We had a schools helpline launched a week before the  Department for Education launched theirs.  In a little over three weeks my team and I fielded thousands of emails, phone calls, meetings, briefings and activity on this, ranging from school travel advice to video presentations for care homes and advice on cleaning surfaces for offices.  Identifying what we needed to do, so others could play their essential roles, was probably the first and most important thing for our team to do. I built a rota and a command structure, so we have a public health on call function and our schools response function jointly with our children’s services.

Working with our 10 district and borough partners we worked on one toolkit for enabling councils, police and partners to use the new and existing public health powers, sharing lawyers and paperwork to enable any orders needed to be processed quickly.


We worked with communications to field press and media queries but also to get a range of prevention messages out there. We had posters on buses and train stations and a series of messages and resources from a public facing set of resources to information to prevent spread in workplaces.   Pressed with shortages of Personal Protective Equipment (PPE), not only did we line up a system to buy and source it working across agencies, but we got our university manufacturing hand sanitiser for social care and schools making masks and visors for carers.

3. Ensuring public health services are doing their bit

This is one of the most complex parts of the work I and my team have been doing. We have to make sure we divert our significant clinical muscle into the COVID effort.  That means I had to prioritise which services could be switched online, and what became urgent only.  Switch all drug treatment or health visiting to COVID and people die, and safeguarding crises happen.  Switch off immunisations and vaccinations and we have epidemics of measles and meningitis at the same time as COVID. Pressure from some to shift everything to COVID is not something I was minded to bow to.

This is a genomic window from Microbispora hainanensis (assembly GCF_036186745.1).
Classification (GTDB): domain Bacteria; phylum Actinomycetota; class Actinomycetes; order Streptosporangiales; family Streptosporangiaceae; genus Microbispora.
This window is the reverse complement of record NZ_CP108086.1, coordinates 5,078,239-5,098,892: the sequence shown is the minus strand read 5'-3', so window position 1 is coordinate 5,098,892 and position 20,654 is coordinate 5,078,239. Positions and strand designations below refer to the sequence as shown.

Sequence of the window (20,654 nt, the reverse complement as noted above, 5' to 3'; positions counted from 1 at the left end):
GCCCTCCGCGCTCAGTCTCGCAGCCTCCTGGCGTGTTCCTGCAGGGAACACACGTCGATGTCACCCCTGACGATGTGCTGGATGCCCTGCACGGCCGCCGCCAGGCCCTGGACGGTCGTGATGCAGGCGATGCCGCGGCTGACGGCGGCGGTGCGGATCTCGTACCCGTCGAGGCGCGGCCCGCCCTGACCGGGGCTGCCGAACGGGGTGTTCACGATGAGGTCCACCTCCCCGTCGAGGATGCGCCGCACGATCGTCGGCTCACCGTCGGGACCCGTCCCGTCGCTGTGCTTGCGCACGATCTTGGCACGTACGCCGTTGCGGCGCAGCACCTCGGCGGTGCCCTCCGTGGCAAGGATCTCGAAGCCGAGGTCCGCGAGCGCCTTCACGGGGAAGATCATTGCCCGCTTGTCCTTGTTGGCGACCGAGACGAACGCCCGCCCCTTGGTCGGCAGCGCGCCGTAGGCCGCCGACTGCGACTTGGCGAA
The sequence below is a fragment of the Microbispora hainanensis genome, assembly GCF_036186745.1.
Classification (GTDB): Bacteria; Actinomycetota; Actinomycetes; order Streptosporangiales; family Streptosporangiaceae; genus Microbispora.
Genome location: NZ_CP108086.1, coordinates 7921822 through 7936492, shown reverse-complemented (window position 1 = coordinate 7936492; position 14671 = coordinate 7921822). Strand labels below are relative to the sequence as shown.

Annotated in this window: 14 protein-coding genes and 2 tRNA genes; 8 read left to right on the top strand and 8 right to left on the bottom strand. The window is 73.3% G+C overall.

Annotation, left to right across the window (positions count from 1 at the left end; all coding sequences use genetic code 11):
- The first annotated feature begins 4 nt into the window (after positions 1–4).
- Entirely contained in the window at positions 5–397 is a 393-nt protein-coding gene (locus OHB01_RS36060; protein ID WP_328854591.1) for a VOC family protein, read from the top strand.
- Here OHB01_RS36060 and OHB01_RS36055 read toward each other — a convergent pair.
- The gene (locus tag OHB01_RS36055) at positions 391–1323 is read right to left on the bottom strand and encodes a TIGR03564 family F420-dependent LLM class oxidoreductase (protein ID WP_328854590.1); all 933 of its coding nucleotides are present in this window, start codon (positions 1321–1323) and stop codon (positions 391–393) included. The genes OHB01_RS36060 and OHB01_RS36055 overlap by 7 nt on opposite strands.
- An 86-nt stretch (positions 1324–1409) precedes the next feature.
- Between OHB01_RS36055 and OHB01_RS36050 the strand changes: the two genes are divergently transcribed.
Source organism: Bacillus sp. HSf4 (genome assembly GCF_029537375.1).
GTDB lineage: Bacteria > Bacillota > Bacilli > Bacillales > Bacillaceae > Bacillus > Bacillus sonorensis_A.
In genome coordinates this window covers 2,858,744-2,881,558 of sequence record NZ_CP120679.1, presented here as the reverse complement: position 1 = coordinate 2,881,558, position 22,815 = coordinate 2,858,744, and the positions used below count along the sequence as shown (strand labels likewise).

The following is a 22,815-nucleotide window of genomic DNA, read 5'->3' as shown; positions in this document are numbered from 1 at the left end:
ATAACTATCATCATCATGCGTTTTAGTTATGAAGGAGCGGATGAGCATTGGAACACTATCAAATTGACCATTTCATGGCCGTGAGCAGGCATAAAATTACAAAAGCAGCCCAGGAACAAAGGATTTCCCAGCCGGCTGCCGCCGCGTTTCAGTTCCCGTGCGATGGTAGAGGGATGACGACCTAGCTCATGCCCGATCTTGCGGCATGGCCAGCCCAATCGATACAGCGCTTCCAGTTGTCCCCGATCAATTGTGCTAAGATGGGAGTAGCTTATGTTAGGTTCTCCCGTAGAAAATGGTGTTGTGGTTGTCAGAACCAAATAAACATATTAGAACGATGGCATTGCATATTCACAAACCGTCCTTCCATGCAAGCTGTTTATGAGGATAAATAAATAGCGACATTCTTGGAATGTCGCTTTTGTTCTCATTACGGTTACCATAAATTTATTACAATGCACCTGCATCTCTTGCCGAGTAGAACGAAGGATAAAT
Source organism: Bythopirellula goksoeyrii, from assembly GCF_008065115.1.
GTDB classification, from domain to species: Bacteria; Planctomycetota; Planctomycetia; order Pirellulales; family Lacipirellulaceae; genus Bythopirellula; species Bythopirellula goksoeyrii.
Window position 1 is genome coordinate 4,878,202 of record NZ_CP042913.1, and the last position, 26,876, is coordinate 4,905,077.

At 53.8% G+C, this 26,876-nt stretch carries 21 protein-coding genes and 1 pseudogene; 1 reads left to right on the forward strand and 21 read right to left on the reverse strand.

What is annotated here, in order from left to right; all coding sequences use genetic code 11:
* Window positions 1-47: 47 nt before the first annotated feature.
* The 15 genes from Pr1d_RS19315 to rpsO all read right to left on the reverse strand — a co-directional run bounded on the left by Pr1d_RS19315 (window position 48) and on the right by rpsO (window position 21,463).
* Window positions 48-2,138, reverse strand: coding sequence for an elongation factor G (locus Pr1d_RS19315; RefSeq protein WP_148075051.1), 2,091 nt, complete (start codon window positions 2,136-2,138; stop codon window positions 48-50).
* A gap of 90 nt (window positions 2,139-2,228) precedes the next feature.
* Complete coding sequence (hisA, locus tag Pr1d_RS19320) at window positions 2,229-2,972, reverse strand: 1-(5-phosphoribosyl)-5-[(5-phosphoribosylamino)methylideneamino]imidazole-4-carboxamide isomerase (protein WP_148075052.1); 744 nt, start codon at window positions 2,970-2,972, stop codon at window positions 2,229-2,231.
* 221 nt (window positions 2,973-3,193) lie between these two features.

I’ve actually done more of some things.  As evidence grows that smokers who are at high risk of severe COVID disease fare even worse if they smoke, we’ve ramped up smoking cessation for people at high risk. 

4. Capacity and support for others

What might be obvious here is providing staff help to Public Health England to help with contact tracing.  What won’t be is the fact I fielded PRINCE2 qualified project managers into setting up a range of cells and programmes across other parts of the council and wider, including helping devise arrangements for the programme to get food to people being shielded. My team leads the PPE, data and analytics and some other work.

5. Providing the beacon in the storm

This is probably the single most important thing a public health team do at this point. Articulating when the peak is, what beds we will need, how many spaces for storage of the deceased we will need, when will recovery start and more are questions in a pandemic that must be answered carefully.  My team produce a series of analytical products into the multi-agency work to inform response and planning.  I am already thinking about the road to recovery, because a failure to plan for recovery will cost lives and jobs.

6.  Public mental health, coping, anxiety and trauma

Finally, I brought together a range of agencies to look at public mental health impacts both short and longer term. From voluntary agencies working on bereavement to crisis mental health, guides to how to stay resilient and tools for staff welfare, my team have been involved in co-ordinating the work to ensure we minimise the harm to people’s mental health.

The job of a DPH is complex. There’s more we have done that I can cover here. But with the right mindset and the right team, it makes a crucial contribution. I have a job, a council, a system and a team I am proud to serve.

Jim McManus is director of public health at Hertfordshire CC and vice president of the Association of Directors of Public Health